Trade war tensions rise as China hits back at US
BEIJING - Agence France-Presse
Specialist Dilip Patel, left, and Glenn Carell works at their post on the floor of the New York Stock Exchange, Friday, June 15, 2018. U.S. stocks fell with other markets around the world on Friday after the Trump administration stepped up the trade dispute between the world's two biggest economies by announcing tariffs on $50 billion of imports from China. AP Photo/Richard Drew
US President Donald Trump announced tariffs Friday on Chinese imports valued at $34 billion -- with another $16 billion under consideration -- prompting an immediate response from Beijing on American products worth the same amount.
The confrontation between the world’s two largest economies comes just as signs emerge that Beijing’s drive to cut domestic debt is taking a toll on China’s economic growth.
Economic data this week showed investment, a pillar of China’s economy, sagging, while surging exports -- threatened by the US trade spat -- have provided a boost in recent months.
China’s commerce ministry warned Trump’s tariffs "threaten China’s economic interests and security", in a statement outlining Beijing’s response.
Washington is bent on violating global trade norms, it said, and "seriously violates China’s rights and interests under World Trade Organization rules".
Trump has threatened further tariffs if Beijing retaliates, having previously said imports worth another $100 billion could be targeted.
"The trade dispute is escalating at a time when doubts about the domestic economic picture are rising," said Mark Williams, Asia Economist at Capital Economics, in a note.
Two decades ago, China’s economy was largely fuelled by exports, but it has made progress in rebalancing towards domestic investment and consumption since the global financial crisis erupted last decade -- limiting the damage trade tariffs could inflict on Beijing.
Still, strong exports this year have lifted the economy, which is now showing signs of losing steam under the weight of Beijing’s war on debt, launched to clean up financial risks and rein in borrowing-fuelled growth.
The commerce ministry issued two lists of American goods -- worth $50 billion in total -- which will be hit with a retaliatory 25 percent tariff.
Initially, 545 US products valued at $34 billion will be targeted, mimicking the tariff rollout by the Trump administration.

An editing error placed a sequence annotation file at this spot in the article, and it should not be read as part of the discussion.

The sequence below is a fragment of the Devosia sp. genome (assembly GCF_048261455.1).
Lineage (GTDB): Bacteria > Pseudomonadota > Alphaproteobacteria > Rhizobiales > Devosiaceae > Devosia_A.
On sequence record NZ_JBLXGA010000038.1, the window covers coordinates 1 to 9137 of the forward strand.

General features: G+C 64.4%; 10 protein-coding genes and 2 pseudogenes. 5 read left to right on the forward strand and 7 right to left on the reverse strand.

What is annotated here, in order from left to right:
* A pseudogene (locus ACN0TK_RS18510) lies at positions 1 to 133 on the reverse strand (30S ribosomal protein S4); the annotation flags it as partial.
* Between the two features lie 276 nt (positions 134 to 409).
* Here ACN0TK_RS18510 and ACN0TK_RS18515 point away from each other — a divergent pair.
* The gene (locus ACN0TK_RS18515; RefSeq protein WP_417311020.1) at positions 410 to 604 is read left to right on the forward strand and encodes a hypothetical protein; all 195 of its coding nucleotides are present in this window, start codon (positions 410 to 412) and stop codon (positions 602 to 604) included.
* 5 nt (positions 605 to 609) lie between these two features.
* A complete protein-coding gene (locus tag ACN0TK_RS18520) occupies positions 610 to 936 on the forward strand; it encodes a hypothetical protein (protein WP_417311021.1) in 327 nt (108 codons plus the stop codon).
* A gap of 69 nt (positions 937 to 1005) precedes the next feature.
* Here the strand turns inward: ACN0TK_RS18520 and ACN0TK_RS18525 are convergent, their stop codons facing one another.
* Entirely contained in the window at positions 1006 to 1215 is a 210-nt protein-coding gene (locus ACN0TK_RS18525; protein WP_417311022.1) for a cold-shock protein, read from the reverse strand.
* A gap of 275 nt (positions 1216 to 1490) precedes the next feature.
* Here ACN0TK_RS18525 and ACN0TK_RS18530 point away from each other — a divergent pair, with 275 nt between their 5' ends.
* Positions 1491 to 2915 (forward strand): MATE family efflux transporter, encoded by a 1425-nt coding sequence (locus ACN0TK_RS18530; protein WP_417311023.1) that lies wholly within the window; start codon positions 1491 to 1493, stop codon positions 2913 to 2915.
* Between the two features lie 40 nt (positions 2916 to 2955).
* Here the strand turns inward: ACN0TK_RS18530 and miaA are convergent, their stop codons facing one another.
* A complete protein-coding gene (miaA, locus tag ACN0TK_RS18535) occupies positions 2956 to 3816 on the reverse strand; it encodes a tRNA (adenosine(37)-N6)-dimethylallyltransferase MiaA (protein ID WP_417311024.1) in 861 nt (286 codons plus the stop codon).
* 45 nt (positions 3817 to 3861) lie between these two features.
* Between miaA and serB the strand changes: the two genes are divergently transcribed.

These include major American exports to China like soybeans, which brought in $14 billion in sales last year, and are grown in states that supported Trump during the 2016 presidential election.
Politically important exports like other agricultural products and automobiles also made the list.
"If a trade war between the two becomes fierce, the result will not provide a favourable political environment for President Trump," China’s nationalist tabloid Global Times warned in a Saturday editorial.
Beijing also drew up a second list of $16 billion in chemical and energy products to hit with new tariffs, though it did not announce a date for imposing them.
The $100 billion worth of targeted goods altogether represent a significant portion of the $636-billion two-way trade last year.
"There will be an impact on growth, in China, the US and elsewhere," said Louis Kuijs, head of Asia Economics at Oxford Economics, in a research note.
"Increased uncertainty and risks will weigh on business confidence and investment, especially cross-border investment."
Slowing credit growth has translated into lower investment, analysts say, as Chinese factories and workshops let up from their frenetic pace in May and retail sales slowed.
Fixed-asset investment during the first five months of the year flagged to its slowest pace since 1999 when data collection began, according to Bloomberg News.
Beijing’s ambitious industrial policies and state intervention, which causes much of the frustration in Washington, is holding China back, according to Capital Economics’ Williams.
"Policymakers’ reluctance to allow market forces to determine economic outcomes is eroding the advantages that have kept China an economic outperformer for so long," he said.
"China’s average growth over the coming decade is likely to be much weaker as a result."